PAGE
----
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Cheat sheet:
La Bohème

Everything you need to know about the original bohemian love story

Opera Australia's La Bohème is showing from 2 - 30 January 2020. Get your tickets here

Opera Australia

La Bohème in a nutshell

The composer

Giacomo Puccini. Italian. Late 19th century. Also famous for Madama Butterfly and Turandot (which features 'Nessun Dorma').

The music

Famous for his big, sweeping, tuneful melodies, coupled with stories about ordinary people. He said his success came down to putting "great sorrows in little souls". (In other words, bring tissues.)

Full of the kind of tunes that tug at your heartstrings, the most famous is probably Musetta's Waltz.

The spin-offs

RENT: The Musical and Moulin Rouge both owe a lot to Puccini's La Bohème.

The main players

Rodolfo: a poet

Mimì: a seamstress

Marcello: a painter

Musetta: a singer

Schaunard: a musician

Colline: a philosopher

The setting

Usually set in 1830s Paris, director Gale Edwards has relocated this opera in 1930s Berlin (giving us burlesque bars, fairy lights and fishnet stockings!)

Quirky facts

  • Puccini was inspired by his own poor student days as he wrote this opera. He said "I lived that bohème..."
  • While the opera has four acts, Puccini didn't call them “acts”. He thought of them as “images”.
  • Puccini’s opera omitted one of the acts prepared by the librettists. In the missing act, Mimì dances with a viscount at a party and thus sets the scene for Rodolfo’s terrible jealousy in Act III.

This production is...

Director Gale Edwards has moved the action to 1930s Berlin, among the social upheaval of the last months of the Weimar Republic.  

It’s a gift to the designers (sets: Brian Thomson, costumes: Julie Lynch), who have drawn a world of sumptuous velvet and glittering fairy lights.

Marcello paints his work upon the walls of the bohemian’s freezing garret, while the Café Momus is a hedonistic wonder of revolving balconies, fringes and fishnets.

The costumes

Take one look at Julie Lynch’s costume designs for La Bohème and it’s clear the designer is a details person.

More than 40 people are involved in the creation process, including the wardrobe buyer, cutters, makers, art department, shoemaker, knitter, wig-maker and even a milliner.

Costume designer Julie Lynch's sketch of Musetta from 'La Bohème'
Costume designer Julie Lynch's sketch of Musetta from 'La Bohème'
Costume designer Julie Lynch's sketch of Rodolfo from 'La Bohème'
Costume designer Julie Lynch's sketch of Rodolfo from 'La Bohème'
Composer Giacomo Puccini at a pianoforte. Image: Wikimedia Commons
Composer Giacomo Puccini at a pianoforte. Image: Wikimedia Commons

Who was the composer?

Born in Tuscany in 1858, Puccini was an Italian composer who took Verdi’s crown as the most prominent composer of Italian opera in his day. Renowned for his love affairs, Puccini left a trail of broken hearts across Italy, but also left us music lovers ten beautiful operas, three of which are regularly in the top ten operas performed around the world.

What is Puccini's signature sound?

Puccini’s music is sweeping, uplifting, enchanting and always intensely moving. His real genius, however, was to combine that music with stories about ordinary people.

The composer himself once said his success was due to putting “great sorrows in little souls”.

Puccini died after a heart attack in 1924.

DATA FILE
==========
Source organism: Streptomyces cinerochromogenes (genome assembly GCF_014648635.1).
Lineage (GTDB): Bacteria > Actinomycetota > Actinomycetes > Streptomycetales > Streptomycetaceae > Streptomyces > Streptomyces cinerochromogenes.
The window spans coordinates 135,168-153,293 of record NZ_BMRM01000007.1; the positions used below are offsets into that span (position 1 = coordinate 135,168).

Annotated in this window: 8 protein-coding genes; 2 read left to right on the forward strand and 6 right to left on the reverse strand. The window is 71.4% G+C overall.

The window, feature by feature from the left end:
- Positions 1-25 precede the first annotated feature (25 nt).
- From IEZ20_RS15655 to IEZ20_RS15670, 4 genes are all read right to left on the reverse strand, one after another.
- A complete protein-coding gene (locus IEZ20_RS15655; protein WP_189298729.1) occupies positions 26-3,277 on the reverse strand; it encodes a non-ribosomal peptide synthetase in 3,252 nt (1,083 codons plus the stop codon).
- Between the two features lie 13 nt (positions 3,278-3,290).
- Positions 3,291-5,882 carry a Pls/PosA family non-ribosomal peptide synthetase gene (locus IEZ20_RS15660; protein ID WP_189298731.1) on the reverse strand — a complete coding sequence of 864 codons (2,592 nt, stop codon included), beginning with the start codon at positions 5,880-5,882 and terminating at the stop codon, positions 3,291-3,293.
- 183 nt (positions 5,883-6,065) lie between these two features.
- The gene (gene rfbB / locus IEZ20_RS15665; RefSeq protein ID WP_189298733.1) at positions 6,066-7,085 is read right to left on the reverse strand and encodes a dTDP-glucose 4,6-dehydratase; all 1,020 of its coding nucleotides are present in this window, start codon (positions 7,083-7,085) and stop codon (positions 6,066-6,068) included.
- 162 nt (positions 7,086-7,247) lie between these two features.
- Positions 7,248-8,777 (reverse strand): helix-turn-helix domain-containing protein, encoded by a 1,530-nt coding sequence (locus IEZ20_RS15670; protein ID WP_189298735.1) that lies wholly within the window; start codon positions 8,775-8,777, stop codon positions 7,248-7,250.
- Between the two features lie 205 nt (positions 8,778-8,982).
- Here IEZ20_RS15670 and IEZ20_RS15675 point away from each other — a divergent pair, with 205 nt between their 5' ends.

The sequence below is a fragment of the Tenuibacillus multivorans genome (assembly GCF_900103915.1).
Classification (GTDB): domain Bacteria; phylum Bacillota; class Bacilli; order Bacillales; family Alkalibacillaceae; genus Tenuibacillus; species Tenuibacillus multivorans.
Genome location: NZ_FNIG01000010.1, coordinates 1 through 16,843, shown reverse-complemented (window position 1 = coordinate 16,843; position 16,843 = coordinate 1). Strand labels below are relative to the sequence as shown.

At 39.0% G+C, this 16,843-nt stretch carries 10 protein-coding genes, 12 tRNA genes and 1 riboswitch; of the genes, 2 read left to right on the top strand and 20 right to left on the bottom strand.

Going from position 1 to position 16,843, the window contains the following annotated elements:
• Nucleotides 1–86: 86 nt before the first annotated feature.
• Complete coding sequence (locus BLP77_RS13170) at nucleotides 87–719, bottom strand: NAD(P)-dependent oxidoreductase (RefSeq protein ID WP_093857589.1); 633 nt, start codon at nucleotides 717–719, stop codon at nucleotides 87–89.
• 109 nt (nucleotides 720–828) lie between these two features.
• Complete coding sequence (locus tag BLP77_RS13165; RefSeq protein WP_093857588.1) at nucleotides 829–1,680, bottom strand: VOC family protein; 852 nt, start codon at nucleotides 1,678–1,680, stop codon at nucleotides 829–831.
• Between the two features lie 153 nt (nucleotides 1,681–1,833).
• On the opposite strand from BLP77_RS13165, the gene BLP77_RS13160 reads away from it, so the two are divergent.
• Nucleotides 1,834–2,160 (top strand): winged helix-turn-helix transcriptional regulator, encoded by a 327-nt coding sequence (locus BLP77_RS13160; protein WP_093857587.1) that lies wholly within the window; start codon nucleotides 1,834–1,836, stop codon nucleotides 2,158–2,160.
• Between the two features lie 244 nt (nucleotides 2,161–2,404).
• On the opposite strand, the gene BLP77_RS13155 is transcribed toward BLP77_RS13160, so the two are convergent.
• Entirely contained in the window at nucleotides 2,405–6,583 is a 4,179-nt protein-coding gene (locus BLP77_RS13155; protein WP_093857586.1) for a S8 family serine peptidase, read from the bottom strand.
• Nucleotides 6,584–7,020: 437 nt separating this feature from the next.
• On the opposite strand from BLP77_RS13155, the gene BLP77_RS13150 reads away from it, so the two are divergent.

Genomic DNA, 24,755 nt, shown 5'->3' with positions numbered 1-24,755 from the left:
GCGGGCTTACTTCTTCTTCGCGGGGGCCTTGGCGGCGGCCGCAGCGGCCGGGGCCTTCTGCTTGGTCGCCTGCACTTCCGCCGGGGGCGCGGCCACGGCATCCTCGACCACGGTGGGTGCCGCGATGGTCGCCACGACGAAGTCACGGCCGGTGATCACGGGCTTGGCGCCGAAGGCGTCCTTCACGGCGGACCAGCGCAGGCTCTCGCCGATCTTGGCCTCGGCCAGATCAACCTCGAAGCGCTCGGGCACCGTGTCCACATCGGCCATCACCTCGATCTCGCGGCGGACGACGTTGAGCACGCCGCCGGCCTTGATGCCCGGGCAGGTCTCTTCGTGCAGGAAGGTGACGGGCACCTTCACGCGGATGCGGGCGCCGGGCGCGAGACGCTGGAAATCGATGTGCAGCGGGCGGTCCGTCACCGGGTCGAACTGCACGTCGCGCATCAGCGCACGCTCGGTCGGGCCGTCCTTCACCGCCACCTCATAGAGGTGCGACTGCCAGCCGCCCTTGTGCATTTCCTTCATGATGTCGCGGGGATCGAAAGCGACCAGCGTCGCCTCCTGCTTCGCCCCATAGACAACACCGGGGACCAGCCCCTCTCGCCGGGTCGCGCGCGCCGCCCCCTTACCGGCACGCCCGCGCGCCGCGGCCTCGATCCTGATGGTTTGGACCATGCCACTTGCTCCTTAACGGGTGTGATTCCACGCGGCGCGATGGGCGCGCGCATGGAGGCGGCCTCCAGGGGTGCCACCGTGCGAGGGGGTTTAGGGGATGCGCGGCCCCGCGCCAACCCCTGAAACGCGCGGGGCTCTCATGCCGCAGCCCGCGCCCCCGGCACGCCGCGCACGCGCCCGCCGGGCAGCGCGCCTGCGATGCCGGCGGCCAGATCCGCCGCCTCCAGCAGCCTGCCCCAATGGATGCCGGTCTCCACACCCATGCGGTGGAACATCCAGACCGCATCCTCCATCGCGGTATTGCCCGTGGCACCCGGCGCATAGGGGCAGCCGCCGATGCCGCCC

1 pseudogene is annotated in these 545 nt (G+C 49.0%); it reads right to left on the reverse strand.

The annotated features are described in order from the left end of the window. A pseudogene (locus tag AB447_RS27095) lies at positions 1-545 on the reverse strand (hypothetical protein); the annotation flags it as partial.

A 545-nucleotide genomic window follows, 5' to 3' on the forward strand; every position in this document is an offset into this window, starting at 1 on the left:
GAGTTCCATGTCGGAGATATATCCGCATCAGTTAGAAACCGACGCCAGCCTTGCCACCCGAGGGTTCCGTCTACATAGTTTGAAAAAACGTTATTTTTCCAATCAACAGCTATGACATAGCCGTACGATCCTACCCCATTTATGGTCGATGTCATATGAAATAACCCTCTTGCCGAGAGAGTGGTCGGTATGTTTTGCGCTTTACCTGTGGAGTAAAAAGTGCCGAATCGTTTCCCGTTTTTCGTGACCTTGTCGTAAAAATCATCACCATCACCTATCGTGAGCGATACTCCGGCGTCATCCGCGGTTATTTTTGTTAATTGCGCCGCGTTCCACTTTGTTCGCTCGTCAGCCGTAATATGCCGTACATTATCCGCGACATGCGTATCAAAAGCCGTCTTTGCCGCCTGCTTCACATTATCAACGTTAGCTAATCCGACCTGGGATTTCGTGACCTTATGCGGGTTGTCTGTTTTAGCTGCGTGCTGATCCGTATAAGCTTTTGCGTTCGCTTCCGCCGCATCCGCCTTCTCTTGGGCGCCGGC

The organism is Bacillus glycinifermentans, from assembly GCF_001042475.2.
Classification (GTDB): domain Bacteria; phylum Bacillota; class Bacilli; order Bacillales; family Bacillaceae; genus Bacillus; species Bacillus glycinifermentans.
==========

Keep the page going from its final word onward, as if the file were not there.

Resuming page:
Listen out for this...

Composer Giacomo Puccini sets the scene with music, so listen out for sound effects. At the beginning of Act III as snow begins to fall on stage, the flutes and the harp take up a beautiful melody. Soak it up—it captures the feeling of fresh snowflakes on cold noses.

'Musetta’s Waltz' is a standout in the score. You might know the 1959 Della Reese pop song, 'Don’t You Know', based on Musetta’s famous tune. It was also the theme song for the film Moonstruck and is often referenced in movies, television programs and advertisements.

The cast of Opera Australia's La Bohème. Photo: Keith Saunders
The cast of Opera Australia's La Bohème. Photo: Keith Saunders

What happens in the story?

A poet, a painter, a musician and a philosopher walk into a bar (no, really!) to celebrate a sudden windfall in a lean winter. It’s Christmas Eve, and the poet has just felt the first pangs of great love. When a seamstress knocks on his door searching for candlelight, the pair falls in love faster than she can sing “Yes, they call me Mimì...”

Between the ideals of love and art and the cruel realities of cold winters, bitter jealousies and empty pockets, two sets of lovers are trying to find their way.

By the time the curtain falls, you’ll know the answer to an eternal question: Is love enough?

An original poster for La Boheme, Illustrated by Adolfo Hohenstein and published in 1895
An original poster for La Bohème, illustrated by Adolfo Hohenstein and published in 1895.

A little history

The librettists Illica and Giacosa adapted a popular novel (then play) by Henri Murger about Bohemian life in 1840s Paris. Puccini began working on the opera, enraging a fellow composer, Leoncavallo, who claimed to have been working on a similar libretto first! Puccini declined to cease writing, saying, “Let him compose, and I will compose. The public will judge.” They did. Leoncavallo’s version is all but forgotten.

Puccini's new opera premièred in Turin in 1896 and after a mixed reception, it became a runaway success. By 1900, it had been performed in many of the leading opera houses across Europe and the Americas by some of the stars of the day. Dame Nellie Melba sang Mimi for the Royal Opera House in Covent Garden.

The young Arturo Toscanini conducted the world première.

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